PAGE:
Everyday Improv - Emerging Leaders Networking Lunch
Friday, October 17th
Minnesota Council of Nonprofits

Five Minutes in Hell
Monday, October 20th
5:30 - 8:00 pm
Hell's Kitchen, Minneapolis
Submit your proposal now!



* Notes from Creating Leader-full Spaces presentation at 2012 Nonprofit Leadership Conference.

* Facilitation resources on topics such as Open Space Technology and World Cafe, and groups such as the Public Conversations Project and the international Art of Hosting network.






We provide and promote opportunities for the development of young nonprofit professionals.

We envision a world where young nonprofit professionals:

• connect through purpose
• challenge to change
• lead together

Our values:

โ— We strive for respect and inclusiveness
โ— We seek opportunities to collaborate
โ— We respond to the evolving needs of our community

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The Twin Cities chapter of the Young Nonprofit Professionals Network is a community of nonprofit staff, volunteers, supporters, and allies: current and future leaders who want to connect with others in the social sector.



Doing Something With Your "Do Something"

By M. Maria Lopez

April, 2009 Click… Bushfire in Australia kills over 150 people, exact numbers still unknown … Click… the WHO now considers the swine flu outbreak to be an emergency of international concern … Click…an Alabama man kills 9 people before committing suicide … Click …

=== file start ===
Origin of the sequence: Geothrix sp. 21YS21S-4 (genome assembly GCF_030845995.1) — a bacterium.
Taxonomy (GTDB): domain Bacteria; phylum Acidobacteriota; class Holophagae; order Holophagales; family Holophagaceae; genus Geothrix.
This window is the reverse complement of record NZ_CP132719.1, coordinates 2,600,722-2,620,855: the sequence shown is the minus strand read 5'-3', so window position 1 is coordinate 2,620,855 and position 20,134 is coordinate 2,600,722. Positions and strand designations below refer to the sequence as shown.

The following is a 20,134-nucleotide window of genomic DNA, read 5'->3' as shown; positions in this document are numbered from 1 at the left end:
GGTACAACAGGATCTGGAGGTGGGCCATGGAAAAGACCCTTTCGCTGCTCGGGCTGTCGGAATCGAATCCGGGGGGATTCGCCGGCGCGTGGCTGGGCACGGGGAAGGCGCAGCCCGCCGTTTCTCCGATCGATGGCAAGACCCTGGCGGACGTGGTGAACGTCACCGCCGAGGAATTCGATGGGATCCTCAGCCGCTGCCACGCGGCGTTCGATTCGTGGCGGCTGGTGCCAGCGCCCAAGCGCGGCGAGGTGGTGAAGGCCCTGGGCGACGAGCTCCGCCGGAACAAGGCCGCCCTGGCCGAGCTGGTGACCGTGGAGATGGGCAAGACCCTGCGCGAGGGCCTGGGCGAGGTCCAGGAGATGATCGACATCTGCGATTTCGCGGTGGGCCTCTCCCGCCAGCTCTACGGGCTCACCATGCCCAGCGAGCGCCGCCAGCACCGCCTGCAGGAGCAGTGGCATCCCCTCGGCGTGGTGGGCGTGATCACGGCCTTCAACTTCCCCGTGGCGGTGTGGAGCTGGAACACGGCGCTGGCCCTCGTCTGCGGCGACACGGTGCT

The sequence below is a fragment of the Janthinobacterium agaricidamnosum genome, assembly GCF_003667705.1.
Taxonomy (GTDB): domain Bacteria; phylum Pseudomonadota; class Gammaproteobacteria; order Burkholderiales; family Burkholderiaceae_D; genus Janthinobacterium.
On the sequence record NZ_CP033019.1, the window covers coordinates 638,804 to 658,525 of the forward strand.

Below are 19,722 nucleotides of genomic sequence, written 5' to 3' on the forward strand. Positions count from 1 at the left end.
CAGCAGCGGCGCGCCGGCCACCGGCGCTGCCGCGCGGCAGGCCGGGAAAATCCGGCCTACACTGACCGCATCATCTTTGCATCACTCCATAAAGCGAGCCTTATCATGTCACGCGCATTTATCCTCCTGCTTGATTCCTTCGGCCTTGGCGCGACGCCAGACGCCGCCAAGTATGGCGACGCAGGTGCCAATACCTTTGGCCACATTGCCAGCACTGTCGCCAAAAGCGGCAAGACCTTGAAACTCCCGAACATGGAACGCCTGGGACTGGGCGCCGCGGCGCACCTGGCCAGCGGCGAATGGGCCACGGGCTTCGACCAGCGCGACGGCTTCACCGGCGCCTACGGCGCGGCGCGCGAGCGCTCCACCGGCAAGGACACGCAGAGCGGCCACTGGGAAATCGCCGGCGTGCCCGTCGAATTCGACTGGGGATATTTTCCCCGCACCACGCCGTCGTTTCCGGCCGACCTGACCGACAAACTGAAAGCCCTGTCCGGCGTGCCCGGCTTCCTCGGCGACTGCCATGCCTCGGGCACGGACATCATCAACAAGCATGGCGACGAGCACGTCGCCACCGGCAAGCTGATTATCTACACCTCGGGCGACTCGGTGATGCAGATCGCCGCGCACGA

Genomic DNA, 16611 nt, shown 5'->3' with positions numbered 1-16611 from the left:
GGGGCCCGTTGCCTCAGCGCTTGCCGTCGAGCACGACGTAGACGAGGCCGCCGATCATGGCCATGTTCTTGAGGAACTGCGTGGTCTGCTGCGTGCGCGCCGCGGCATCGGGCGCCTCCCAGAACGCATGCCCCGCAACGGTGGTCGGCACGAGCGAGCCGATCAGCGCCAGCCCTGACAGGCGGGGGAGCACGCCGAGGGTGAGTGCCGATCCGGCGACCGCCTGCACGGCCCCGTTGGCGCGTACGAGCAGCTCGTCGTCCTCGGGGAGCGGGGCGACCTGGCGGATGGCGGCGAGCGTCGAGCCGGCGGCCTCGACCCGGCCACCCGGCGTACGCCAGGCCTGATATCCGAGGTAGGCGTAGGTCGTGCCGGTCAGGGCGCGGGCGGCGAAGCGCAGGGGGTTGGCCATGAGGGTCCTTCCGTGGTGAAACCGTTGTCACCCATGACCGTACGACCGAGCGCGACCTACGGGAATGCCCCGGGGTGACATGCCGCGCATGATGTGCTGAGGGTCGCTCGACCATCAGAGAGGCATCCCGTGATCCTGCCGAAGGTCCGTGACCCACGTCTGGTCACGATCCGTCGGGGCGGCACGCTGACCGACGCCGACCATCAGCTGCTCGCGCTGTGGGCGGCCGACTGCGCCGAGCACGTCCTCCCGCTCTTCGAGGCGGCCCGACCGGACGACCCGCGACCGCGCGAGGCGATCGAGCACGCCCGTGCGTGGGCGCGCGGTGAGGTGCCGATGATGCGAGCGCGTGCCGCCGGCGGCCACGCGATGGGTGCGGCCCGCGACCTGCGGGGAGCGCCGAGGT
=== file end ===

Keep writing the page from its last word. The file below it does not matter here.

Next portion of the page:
I wanted to “DO SOMETHING”. Only, I wasn’t really sure what that “SOMETHING” was- I just had a fuzzy, unfocused and sincere desire to help. I had recently graduated college, was stuck in a boring job, and my only response to horrible things happening in the world, was to click over to cat videos or, at most, write an impassioned Facebook post, where friends would join me in my outrage and inaction.

At a friend’s suggestion, I started leisurely looking for a volunteer opportunity. I had volunteered all through high school and mostly enjoyed it. It was better than nothing, and I certainly didn’t have oodles of money to put towards some brilliant cause, nor did I have the years of wisdom or education to solve the problems of the world. When I saw MAP for Nonprofits at a job fair, I asked if they knew of anyone looking for a volunteer. “Oh,” the woman said, “You don’t want to just volunteer- you want to be on a board of directors.”  …Me? On a board of directors? Weren’t board members old, rich, white men? I excelled at stuffing envelopes, and showed some brilliance at setting up tables, but I had no idea if I could be a board member.